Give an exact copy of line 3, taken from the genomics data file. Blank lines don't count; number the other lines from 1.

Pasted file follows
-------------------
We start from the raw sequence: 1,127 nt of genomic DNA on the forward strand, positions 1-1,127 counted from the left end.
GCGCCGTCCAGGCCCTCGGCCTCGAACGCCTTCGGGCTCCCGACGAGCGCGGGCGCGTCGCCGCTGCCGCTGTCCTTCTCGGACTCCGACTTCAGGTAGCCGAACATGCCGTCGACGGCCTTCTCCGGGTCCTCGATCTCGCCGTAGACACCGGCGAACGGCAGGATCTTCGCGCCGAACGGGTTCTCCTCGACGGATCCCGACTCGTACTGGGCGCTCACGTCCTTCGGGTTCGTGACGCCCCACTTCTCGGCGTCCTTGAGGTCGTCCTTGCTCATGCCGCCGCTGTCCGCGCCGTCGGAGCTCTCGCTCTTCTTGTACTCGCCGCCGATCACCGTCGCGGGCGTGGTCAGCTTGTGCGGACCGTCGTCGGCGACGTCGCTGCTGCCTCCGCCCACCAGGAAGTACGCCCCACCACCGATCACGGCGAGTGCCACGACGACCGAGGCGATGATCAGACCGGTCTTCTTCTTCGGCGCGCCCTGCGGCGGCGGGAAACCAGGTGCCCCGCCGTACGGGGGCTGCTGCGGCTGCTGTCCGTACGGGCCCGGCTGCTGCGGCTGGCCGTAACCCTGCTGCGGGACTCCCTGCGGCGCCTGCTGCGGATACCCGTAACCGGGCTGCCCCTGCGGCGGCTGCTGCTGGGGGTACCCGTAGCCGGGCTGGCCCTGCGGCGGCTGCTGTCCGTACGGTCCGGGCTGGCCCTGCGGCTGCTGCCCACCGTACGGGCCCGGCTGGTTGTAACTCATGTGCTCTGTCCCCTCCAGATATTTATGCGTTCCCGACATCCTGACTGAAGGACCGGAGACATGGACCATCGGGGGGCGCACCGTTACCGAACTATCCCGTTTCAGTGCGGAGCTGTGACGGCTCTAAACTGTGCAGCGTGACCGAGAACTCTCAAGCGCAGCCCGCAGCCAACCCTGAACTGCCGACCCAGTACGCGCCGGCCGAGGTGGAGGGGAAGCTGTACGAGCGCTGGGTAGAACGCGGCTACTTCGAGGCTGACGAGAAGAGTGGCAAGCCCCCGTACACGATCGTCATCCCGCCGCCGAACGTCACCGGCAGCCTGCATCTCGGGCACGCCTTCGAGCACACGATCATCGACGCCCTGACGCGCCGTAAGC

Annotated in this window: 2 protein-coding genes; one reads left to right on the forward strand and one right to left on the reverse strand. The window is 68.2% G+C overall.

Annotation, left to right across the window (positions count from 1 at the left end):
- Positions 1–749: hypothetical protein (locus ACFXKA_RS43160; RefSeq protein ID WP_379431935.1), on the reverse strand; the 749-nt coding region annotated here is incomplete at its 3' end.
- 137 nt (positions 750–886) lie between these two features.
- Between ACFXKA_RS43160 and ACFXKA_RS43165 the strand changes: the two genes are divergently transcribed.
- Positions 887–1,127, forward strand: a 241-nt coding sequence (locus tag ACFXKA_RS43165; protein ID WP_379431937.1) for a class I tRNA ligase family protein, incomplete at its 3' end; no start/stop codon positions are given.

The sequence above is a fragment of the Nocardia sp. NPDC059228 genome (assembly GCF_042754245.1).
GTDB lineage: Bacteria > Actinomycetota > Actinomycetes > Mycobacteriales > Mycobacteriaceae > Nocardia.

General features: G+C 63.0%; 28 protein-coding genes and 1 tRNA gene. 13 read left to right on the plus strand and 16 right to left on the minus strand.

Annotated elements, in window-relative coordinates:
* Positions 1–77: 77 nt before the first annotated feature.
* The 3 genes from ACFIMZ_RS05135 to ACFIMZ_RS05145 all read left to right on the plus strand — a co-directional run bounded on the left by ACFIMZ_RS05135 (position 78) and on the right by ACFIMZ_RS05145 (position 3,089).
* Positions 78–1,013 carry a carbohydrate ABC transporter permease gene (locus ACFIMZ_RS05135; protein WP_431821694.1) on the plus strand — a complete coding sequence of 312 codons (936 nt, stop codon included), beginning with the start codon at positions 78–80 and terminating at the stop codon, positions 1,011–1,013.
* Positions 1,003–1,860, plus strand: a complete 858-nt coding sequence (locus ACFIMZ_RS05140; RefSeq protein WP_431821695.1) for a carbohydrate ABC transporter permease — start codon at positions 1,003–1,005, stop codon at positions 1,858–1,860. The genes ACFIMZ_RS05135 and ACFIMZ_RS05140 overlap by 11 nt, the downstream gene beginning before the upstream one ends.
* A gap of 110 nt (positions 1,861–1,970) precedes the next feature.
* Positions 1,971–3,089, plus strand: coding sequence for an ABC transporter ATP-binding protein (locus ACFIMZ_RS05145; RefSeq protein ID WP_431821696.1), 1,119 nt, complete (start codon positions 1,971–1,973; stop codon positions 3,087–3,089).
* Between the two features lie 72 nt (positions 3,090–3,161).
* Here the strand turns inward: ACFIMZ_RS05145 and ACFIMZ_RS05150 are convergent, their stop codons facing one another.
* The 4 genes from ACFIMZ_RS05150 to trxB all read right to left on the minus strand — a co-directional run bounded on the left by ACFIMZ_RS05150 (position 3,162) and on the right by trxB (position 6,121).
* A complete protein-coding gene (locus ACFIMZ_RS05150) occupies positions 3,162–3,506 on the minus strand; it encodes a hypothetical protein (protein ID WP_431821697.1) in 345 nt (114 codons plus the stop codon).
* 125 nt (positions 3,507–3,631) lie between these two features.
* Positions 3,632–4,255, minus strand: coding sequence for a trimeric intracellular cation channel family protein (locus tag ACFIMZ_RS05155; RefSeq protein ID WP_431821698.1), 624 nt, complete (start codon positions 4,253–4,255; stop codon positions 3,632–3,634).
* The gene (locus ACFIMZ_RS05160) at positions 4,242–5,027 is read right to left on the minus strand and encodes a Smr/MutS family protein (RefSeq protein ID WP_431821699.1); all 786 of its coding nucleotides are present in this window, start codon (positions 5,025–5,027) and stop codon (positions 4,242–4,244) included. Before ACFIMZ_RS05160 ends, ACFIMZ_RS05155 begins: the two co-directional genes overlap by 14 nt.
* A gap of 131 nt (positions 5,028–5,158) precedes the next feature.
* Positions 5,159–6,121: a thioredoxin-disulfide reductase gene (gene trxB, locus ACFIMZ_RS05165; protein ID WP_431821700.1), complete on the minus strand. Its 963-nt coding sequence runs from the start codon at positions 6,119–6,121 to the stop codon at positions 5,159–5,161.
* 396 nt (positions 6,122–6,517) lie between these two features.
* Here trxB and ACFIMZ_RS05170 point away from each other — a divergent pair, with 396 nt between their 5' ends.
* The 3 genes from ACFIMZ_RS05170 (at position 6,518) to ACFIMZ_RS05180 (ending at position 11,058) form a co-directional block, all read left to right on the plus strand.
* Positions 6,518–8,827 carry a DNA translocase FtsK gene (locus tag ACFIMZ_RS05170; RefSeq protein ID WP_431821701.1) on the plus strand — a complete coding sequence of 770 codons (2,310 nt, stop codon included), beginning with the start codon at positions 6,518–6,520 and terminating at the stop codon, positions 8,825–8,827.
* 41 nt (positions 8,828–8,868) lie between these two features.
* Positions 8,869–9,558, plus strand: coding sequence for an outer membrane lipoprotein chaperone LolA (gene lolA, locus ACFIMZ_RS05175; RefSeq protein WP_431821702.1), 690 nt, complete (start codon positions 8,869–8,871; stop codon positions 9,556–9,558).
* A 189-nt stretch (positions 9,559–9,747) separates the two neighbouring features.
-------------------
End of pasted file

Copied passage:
Annotated in this window: 2 protein-coding genes; one reads left to right on the forward strand and one right to left on the reverse strand. The window is 68.2% G+C overall.